The donated money always goes to the Red Cross but with a different focus every year. In previous years, Serious Request has spread awareness regarding sexual assault survivors, mothers dying in childbirth, separated families, and youths in war zones.
In 2016, the Serious Request slogan was “laat ze niet stikken,” which translates to “don’t let them suffocate.” The goal was to raise money for people in poor communities in Africa who suffer from lung infections like Bronchitis or Pneumonia. But this Serious event did not go as planned.
That year, only a day into the glass house week, a man stepped up to the mic outside the glass house with his son, offering a little over €100, or about $115. With the whole country listening, he relayed a story about his son the DJs couldn’t believe…
Tijn Kolsteren, the man’s son, was only 6 years old when he was diagnosed with terminal brain stem cancer earlier that year. When he learned about Serious Request, he felt it was his duty to help others survive. He began painting nails for a euro to collect money for the good cause, and his passion shone through the bright pink color on his fingers.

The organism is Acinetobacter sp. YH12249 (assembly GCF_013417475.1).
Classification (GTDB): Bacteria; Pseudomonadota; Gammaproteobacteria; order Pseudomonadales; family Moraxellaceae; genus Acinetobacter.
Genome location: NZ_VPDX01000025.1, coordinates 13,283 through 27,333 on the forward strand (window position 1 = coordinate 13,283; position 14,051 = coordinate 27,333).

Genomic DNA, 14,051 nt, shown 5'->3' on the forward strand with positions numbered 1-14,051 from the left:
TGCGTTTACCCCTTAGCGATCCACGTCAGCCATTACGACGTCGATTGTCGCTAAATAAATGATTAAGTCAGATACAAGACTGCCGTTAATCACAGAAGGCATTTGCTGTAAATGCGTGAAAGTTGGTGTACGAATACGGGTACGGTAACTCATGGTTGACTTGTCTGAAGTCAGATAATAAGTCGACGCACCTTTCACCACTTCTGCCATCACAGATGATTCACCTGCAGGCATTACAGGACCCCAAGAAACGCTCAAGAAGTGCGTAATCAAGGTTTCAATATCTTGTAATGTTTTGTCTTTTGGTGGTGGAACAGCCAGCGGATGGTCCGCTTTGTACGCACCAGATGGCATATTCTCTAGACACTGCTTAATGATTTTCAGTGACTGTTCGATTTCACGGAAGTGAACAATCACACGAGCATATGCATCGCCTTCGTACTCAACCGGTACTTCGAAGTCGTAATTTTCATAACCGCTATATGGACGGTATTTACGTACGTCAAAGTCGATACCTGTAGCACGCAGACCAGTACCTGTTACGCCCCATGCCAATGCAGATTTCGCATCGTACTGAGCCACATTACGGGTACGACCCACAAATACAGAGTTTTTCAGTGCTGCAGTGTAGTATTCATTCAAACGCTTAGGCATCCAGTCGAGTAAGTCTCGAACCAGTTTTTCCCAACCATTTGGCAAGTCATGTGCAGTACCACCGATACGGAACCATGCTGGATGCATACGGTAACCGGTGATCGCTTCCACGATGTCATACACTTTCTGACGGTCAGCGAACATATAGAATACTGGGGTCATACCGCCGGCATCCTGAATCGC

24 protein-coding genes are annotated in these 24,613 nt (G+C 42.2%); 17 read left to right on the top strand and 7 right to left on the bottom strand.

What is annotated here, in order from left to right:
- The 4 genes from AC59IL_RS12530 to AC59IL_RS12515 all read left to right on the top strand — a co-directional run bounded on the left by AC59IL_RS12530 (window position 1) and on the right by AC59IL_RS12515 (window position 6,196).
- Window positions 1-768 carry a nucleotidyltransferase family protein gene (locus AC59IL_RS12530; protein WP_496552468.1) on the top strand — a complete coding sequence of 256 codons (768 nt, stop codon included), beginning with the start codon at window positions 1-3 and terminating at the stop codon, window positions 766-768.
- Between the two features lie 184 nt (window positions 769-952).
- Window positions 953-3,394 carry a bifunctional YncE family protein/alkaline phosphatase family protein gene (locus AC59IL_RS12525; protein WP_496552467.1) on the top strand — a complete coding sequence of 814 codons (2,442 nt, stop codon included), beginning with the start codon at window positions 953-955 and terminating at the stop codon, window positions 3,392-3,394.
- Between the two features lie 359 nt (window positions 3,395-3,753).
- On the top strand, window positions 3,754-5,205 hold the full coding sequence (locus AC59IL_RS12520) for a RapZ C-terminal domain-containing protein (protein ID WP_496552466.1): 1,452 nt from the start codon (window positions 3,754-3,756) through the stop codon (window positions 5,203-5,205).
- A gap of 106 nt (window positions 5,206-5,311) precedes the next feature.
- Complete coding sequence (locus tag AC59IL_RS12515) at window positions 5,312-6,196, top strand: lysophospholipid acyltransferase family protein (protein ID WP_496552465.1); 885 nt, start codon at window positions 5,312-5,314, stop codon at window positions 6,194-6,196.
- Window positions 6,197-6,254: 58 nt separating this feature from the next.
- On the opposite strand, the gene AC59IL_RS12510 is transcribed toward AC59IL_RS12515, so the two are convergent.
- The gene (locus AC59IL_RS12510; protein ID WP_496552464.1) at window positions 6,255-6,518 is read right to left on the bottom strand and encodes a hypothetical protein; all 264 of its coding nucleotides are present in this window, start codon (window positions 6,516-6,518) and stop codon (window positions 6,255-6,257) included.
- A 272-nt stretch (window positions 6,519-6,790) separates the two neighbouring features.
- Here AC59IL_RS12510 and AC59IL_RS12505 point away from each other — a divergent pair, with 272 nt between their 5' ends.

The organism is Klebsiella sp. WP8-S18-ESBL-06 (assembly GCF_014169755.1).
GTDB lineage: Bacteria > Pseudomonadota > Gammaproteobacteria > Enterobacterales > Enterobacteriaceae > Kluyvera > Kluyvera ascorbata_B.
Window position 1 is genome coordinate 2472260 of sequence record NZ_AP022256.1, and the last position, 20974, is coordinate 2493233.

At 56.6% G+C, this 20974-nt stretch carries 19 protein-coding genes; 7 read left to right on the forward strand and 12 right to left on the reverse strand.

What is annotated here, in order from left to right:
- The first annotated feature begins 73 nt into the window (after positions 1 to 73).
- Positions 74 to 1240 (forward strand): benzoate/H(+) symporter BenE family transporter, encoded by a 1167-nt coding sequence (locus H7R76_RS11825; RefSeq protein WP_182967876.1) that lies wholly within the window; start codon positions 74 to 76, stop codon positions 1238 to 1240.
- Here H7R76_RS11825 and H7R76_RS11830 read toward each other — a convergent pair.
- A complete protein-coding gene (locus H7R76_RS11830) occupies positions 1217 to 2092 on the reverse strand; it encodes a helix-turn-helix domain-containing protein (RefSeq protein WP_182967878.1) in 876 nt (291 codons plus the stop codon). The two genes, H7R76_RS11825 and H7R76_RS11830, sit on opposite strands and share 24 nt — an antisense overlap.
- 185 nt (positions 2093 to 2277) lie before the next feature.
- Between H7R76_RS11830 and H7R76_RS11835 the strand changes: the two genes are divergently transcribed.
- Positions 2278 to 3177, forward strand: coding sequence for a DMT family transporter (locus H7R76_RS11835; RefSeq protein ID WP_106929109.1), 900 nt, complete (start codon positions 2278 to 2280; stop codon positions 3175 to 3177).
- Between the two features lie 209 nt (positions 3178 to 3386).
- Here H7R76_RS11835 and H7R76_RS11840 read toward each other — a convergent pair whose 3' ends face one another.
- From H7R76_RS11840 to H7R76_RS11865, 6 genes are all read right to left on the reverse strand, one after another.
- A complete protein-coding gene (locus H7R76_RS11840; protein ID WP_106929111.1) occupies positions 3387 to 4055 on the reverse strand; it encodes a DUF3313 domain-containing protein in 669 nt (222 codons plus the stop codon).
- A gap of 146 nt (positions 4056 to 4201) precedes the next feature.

Tijn’s family was absolutely devastated by the news of his illness, but were 100 percent supportive of his idea to donate to the Serious Request event. His parents had donated to the cause before their son was even born, so along with Tijn’s brother, they helped him paint countless nails.
3FM DJs Frank Van Der Lende (left) and Domien Verschuuren (right) were smitten with Tijn and his passion to help others. Not only did they invite him into the glass house, they told everyone who would listen to spread the word about Tijn and the nail polish, and the Dutch nation definitely followed through.
A small hole was created in the glass wall, and as Tijn began practicing his art on people through the glass, hundreds of fans lined up in the square of Breda. Some waited for hours in the rain and the cold just to have their nails painted by the 6-year-old boy.